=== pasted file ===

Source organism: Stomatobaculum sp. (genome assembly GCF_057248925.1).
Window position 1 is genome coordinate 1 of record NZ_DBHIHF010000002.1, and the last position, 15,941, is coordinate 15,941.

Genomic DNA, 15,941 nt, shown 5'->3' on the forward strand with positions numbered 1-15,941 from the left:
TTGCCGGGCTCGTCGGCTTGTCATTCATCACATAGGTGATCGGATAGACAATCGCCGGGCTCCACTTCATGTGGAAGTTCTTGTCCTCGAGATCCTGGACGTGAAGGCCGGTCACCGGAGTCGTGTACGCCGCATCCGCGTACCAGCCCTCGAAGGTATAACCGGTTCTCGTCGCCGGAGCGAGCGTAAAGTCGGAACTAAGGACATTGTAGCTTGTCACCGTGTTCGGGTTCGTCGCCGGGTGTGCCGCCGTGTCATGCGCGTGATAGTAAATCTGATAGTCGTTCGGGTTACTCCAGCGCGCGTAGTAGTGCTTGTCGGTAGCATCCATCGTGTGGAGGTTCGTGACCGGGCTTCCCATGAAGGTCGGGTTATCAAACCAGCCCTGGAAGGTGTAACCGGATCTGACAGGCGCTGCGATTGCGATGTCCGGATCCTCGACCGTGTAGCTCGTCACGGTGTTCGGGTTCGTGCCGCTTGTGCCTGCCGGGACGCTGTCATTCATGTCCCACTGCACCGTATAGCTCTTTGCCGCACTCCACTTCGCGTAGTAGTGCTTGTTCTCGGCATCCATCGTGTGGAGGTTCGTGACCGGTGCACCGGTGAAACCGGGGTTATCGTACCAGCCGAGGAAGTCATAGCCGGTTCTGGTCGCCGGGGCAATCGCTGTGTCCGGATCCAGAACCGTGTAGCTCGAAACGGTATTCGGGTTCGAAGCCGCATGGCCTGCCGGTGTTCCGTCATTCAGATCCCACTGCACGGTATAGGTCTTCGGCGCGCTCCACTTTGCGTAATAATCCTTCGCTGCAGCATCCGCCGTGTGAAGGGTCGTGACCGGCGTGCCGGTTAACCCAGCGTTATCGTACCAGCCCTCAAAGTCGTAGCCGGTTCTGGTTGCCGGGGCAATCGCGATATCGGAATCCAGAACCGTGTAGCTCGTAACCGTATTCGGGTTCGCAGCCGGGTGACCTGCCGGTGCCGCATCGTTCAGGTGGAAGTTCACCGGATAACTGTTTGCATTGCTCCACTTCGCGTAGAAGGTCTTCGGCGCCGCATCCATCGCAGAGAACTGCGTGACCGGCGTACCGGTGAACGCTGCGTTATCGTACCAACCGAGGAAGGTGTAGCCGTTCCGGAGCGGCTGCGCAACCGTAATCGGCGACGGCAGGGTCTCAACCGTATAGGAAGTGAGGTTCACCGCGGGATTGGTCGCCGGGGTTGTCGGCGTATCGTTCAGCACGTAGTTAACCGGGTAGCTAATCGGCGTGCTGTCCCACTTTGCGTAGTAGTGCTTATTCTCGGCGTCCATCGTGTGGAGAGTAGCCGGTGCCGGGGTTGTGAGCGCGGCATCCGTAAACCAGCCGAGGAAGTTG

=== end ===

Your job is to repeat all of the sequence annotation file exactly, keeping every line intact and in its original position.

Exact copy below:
Source organism: Stomatobaculum sp. (genome assembly GCF_057248925.1).
Window position 1 is genome coordinate 1 of record NZ_DBHIHF010000002.1, and the last position, 15,941, is coordinate 15,941.

Genomic DNA, 15,941 nt, shown 5'->3' on the forward strand with positions numbered 1-15,941 from the left:
TTGCCGGGCTCGTCGGCTTGTCATTCATCACATAGGTGATCGGATAGACAATCGCCGGGCTCCACTTCATGTGGAAGTTCTTGTCCTCGAGATCCTGGACGTGAAGGCCGGTCACCGGAGTCGTGTACGCCGCATCCGCGTACCAGCCCTCGAAGGTATAACCGGTTCTCGTCGCCGGAGCGAGCGTAAAGTCGGAACTAAGGACATTGTAGCTTGTCACCGTGTTCGGGTTCGTCGCCGGGTGTGCCGCCGTGTCATGCGCGTGATAGTAAATCTGATAGTCGTTCGGGTTACTCCAGCGCGCGTAGTAGTGCTTGTCGGTAGCATCCATCGTGTGGAGGTTCGTGACCGGGCTTCCCATGAAGGTCGGGTTATCAAACCAGCCCTGGAAGGTGTAACCGGATCTGACAGGCGCTGCGATTGCGATGTCCGGATCCTCGACCGTGTAGCTCGTCACGGTGTTCGGGTTCGTGCCGCTTGTGCCTGCCGGGACGCTGTCATTCATGTCCCACTGCACCGTATAGCTCTTTGCCGCACTCCACTTCGCGTAGTAGTGCTTGTTCTCGGCATCCATCGTGTGGAGGTTCGTGACCGGTGCACCGGTGAAACCGGGGTTATCGTACCAGCCGAGGAAGTCATAGCCGGTTCTGGTCGCCGGGGCAATCGCTGTGTCCGGATCCAGAACCGTGTAGCTCGAAACGGTATTCGGGTTCGAAGCCGCATGGCCTGCCGGTGTTCCGTCATTCAGATCCCACTGCACGGTATAGGTCTTCGGCGCGCTCCACTTTGCGTAATAATCCTTCGCTGCAGCATCCGCCGTGTGAAGGGTCGTGACCGGCGTGCCGGTTAACCCAGCGTTATCGTACCAGCCCTCAAAGTCGTAGCCGGTTCTGGTTGCCGGGGCAATCGCGATATCGGAATCCAGAACCGTGTAGCTCGTAACCGTATTCGGGTTCGCAGCCGGGTGACCTGCCGGTGCCGCATCGTTCAGGTGGAAGTTCACCGGATAACTGTTTGCATTGCTCCACTTCGCGTAGAAGGTCTTCGGCGCCGCATCCATCGCAGAGAACTGCGTGACCGGCGTACCGGTGAACGCTGCGTTATCGTACCAACCGAGGAAGGTGTAGCCGTTCCGGAGCGGCTGCGCAACCGTAATCGGCGACGGCAGGGTCTCAACCGTATAGGAAGTGAGGTTCACCGCGGGATTGGTCGCCGGGGTTGTCGGCGTATCGTTCAGCACGTAGTTAACCGGGTAGCTAATCGGCGTGCTGTCCCACTTTGCGTAGTAGTGCTTATTCTCGGCGTCCATCGTGTGGAGAGTAGCCGGTGCCGGGGTTGTGAGCGCGGCATCCGTAAACCAGCCGAGGAAGTTG